For many American Muslims the issue of a White House Iftar invite is a slam-dunk: NO. To decline an invite means using the ethical imperative of dissent and disengagement viz. American foreign policy in the occupied lands with majority Muslim populations. For many however it is beheld as more than just a PR exercise -- a genuine ladder to engagement regarding these same policies.
“At this event [Wed July 24 8.30 pm] Secretary of State John Kerry will highlight State Department efforts to reach out in innovative and exciting ways to engage with Muslim communities around the world. The event will reinforce programs that build bridges of understanding and partnership, and celebrate people whose work exemplifies a spirit of cooperation and commitment to change.” -- Notice to the Press, Office of the Spokesperson, Washington, DC.
State Department iftars have become occasions for the wannabe leaders of the Muslim community to gather and affirm their civic commitment to America, as well as for the American leadership to emphasize that they (“we”) are not at war with Islam, and are a tolerant nation.
“Remember, Muslim Americans are Americans. Yes, we should be concerned and have a debate about drone strikes in Yemen and in Pakistan, but those are decisions that Obama made in the context of national security, which includes and benefits our community too. We cannot expect all of Obama’s governance to be made through the filter of our concerns. Obama is not just the President for Muslim Americans, but all Americans, and sometimes we are going to have to agree to disagree. That does not make us any less a part of America and it does not invalidate the very real efforts Obama has made to address our community and include us in the conversation about our life here.”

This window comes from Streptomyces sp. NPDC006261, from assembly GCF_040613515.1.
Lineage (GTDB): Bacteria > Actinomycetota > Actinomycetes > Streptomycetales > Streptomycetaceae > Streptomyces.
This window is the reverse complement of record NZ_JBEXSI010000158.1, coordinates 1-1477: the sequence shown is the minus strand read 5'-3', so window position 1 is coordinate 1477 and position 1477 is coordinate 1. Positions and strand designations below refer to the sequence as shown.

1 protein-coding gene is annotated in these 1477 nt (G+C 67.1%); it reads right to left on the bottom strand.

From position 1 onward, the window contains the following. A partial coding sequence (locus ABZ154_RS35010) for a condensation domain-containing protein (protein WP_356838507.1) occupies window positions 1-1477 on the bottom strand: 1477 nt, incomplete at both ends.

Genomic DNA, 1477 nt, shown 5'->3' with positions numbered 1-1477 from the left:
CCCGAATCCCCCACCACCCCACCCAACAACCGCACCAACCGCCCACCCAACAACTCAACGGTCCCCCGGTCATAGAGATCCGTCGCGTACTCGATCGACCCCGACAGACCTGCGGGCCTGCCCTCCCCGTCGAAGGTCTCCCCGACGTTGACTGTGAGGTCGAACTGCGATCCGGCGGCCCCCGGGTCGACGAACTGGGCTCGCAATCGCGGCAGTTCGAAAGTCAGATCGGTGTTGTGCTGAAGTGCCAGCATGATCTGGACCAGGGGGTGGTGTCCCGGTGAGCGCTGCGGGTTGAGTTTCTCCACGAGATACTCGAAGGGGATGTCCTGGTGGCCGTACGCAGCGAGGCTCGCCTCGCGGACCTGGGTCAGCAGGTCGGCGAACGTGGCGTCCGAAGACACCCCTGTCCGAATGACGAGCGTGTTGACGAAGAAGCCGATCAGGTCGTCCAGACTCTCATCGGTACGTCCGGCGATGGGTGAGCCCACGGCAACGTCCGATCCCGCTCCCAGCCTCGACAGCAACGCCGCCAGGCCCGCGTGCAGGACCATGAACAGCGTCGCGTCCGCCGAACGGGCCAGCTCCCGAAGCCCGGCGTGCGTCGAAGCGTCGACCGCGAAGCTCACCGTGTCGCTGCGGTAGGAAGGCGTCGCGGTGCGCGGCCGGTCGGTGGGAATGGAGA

Those who have previously declined their invites, like Omid Safi have asked Muslim Americans to collectively, politely, and firmly, decline the State Department Ramadan and White House Iftars until the following three measures are taken:
1) The United States immediately abandons the policy of extra-judicial drone attacks in all countries.
2) The United States immediately releases the political prisoners who have been cleared for release at Guantanamo Bay
3) The United States immediately abandons the policy of profiling and surveillance based on race, ethnicity, and religion.
He believes the reason for a boycott is simple: “These policies are an insult to the highest values we as Americans cherish, and they violate the civil liberties and human rights of Muslims in this country and around the world. These boycotts are not simply an exercise in rejection, but an appeal to conscience of all of us to be better than we are right now.”
Further, the general principle of civic engagement, including airing out grievances are not carried out at these symbolic iftar events, rather they belie the corresponding reality in America and beyond.
Closer to home, the Media Review Network has issued an open letter to all invitees to an Iftaar at the US embassy in Johannesburg. In the open letter titled ‘You are judged by the Company you keep’ the MRN says: “The MRN urge you to consider this invitation with care and wisdom.” It goes on to ask the purpose of the iftar: ‘If it is to open dialogue with the Muslim Community, then why the secrecy surrounding the invitations?’
Attendees are often guilty of using these invites to further their own influence and personal careers, never foreign policy. The grim reality however, is that well-intentioned motivations to boycott as a ‘moral’ or ‘social conscience’ is often watered down by our double standards. While we often come down hard when the ‘oppressor’ other extends a hand, we hardly extend the same much-needed loathing and morality toward oppressors within our own religion, in our own countries, and within our own communities. 'To iftar' or 'not to iftar' then becomes less of a question, but more a reason to set and maintain that same standard across all personal and communal activism drives.
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